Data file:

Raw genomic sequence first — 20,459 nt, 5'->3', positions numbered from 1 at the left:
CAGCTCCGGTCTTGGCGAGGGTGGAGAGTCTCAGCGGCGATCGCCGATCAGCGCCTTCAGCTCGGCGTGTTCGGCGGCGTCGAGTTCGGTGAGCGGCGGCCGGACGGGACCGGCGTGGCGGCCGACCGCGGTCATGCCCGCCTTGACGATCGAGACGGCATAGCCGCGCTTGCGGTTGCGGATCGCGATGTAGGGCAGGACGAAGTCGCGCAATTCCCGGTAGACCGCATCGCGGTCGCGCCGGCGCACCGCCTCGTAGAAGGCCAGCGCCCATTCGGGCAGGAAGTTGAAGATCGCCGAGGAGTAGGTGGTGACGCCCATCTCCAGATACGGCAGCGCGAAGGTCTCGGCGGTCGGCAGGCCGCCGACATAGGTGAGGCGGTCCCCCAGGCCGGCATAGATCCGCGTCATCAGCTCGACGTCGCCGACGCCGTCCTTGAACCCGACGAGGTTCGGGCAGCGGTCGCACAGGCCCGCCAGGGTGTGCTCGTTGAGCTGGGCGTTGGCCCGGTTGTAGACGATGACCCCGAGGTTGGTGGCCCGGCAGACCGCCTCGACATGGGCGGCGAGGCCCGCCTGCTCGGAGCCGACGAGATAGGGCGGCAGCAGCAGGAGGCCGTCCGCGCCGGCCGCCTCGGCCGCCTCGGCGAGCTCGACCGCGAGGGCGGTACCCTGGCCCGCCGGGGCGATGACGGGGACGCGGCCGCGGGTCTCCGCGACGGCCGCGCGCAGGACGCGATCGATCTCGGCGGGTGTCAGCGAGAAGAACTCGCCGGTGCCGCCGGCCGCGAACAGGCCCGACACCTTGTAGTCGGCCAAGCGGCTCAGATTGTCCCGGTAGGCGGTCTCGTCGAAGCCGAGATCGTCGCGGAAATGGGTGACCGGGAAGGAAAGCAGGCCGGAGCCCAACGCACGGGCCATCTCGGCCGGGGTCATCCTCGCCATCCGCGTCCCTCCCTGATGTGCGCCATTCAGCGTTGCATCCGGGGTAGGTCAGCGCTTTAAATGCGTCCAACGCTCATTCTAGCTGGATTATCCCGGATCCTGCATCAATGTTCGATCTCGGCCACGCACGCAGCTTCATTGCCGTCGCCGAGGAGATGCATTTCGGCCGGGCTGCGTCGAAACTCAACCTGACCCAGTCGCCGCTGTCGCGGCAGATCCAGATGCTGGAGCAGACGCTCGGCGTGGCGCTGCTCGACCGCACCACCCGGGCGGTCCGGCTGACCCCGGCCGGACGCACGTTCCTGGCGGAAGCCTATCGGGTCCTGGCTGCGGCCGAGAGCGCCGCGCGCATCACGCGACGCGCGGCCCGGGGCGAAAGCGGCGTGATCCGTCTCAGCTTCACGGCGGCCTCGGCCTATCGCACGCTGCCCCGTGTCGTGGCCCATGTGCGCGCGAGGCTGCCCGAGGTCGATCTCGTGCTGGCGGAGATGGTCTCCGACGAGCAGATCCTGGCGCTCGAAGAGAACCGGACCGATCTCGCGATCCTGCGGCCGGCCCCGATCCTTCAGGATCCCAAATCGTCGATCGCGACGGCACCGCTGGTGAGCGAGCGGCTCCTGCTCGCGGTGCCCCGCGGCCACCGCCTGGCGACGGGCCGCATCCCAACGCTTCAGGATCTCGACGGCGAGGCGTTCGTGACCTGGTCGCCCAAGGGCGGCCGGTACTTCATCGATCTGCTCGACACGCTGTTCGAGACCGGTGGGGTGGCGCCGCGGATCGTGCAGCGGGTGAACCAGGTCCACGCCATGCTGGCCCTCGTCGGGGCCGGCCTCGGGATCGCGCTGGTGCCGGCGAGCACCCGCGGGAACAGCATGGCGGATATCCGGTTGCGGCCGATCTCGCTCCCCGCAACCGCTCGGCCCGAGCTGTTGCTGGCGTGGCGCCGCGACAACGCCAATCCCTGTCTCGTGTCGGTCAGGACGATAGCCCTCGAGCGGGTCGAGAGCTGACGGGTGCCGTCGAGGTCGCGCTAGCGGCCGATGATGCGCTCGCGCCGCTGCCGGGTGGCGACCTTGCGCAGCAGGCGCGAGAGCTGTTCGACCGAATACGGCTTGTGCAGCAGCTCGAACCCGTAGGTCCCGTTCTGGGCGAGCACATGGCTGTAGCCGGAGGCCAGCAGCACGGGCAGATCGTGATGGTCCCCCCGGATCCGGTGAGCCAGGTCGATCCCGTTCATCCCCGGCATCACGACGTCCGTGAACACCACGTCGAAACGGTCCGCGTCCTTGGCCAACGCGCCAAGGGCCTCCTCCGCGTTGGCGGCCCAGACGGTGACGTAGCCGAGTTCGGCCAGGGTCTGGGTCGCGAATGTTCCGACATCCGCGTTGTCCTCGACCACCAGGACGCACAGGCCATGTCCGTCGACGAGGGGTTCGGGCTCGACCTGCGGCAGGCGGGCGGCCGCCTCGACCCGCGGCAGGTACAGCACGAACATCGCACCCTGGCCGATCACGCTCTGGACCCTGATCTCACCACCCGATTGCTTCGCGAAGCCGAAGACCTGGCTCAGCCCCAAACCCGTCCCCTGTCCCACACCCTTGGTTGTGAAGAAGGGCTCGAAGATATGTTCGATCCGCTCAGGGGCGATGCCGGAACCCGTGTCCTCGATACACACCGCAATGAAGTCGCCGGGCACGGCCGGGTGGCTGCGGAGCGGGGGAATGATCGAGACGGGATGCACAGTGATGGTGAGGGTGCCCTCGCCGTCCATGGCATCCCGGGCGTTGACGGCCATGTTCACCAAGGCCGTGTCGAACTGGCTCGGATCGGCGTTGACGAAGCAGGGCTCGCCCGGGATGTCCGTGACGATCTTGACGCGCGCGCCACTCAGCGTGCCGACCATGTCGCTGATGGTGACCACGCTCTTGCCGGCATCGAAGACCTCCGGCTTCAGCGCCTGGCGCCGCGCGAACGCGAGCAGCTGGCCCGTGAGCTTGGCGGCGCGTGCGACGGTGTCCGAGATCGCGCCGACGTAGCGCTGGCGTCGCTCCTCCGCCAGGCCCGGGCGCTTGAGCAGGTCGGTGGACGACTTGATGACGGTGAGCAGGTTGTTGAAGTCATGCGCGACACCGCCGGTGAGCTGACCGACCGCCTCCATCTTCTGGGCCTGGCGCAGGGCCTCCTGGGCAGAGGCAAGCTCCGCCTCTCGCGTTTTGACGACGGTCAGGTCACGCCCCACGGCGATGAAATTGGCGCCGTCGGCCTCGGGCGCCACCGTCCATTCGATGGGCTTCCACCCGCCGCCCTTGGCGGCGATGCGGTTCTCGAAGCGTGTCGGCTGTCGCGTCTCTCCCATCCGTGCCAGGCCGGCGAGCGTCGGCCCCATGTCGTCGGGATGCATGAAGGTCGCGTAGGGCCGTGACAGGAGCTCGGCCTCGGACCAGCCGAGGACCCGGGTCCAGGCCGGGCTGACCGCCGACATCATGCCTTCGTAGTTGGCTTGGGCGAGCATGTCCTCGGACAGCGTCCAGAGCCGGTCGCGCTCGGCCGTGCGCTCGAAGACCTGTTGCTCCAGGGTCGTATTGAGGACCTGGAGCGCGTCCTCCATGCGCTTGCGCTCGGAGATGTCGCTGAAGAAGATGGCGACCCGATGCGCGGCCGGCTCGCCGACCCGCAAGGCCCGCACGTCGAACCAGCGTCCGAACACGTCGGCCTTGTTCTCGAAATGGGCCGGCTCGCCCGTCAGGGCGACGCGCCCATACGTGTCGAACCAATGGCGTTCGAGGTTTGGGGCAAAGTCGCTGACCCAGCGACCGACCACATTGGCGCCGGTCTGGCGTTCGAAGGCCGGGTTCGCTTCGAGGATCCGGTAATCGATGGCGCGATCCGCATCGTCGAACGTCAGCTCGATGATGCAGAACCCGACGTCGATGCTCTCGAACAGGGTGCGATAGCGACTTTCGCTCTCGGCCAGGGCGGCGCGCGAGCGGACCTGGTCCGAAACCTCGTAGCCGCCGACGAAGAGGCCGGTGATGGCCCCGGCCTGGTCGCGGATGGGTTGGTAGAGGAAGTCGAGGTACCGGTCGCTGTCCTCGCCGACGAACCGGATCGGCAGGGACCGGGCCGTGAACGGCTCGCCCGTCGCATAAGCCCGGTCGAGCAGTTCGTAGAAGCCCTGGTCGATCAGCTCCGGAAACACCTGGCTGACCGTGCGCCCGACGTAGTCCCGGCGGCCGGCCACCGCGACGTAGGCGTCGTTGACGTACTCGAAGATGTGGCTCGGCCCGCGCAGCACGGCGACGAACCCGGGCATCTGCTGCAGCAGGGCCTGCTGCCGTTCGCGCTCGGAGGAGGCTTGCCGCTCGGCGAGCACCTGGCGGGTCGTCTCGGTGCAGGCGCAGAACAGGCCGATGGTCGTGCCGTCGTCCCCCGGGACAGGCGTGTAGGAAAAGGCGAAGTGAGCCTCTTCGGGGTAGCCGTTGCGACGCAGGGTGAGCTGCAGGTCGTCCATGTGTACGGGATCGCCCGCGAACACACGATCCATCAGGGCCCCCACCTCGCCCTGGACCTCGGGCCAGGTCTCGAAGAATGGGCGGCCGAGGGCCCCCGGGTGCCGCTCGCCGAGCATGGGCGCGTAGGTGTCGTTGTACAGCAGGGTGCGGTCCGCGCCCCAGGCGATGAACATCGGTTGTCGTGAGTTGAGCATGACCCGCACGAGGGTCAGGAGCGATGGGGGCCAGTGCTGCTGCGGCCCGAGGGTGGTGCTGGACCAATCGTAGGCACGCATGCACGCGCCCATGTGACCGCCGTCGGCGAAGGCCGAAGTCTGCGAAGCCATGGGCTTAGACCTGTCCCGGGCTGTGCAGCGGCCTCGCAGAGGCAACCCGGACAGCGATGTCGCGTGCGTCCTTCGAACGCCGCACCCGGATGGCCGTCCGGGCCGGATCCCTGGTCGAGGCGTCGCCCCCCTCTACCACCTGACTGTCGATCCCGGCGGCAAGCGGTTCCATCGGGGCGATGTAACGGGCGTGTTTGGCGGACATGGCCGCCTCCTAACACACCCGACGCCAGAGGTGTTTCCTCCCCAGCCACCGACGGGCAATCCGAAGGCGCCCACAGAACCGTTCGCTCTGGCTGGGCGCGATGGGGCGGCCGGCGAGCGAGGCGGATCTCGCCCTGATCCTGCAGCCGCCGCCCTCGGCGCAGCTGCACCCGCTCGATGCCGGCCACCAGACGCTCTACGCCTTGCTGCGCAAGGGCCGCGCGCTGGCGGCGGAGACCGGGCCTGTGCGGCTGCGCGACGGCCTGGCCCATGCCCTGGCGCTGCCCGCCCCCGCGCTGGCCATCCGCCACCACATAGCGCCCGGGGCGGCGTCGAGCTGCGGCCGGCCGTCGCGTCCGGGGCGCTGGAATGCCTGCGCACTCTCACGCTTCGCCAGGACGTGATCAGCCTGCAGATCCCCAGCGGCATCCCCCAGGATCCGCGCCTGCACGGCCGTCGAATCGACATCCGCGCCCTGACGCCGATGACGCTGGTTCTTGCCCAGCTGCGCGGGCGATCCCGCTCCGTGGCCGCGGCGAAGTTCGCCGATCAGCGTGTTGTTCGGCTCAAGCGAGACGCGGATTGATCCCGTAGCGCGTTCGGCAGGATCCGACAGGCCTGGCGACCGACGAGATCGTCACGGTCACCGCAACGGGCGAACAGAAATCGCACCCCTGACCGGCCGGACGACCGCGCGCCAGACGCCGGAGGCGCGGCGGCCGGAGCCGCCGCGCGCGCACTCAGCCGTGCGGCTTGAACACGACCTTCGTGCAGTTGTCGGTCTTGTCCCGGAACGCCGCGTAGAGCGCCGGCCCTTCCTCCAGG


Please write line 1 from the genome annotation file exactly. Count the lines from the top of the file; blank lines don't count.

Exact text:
Raw genomic sequence first — 20,459 nt, 5'->3', positions numbered from 1 at the left: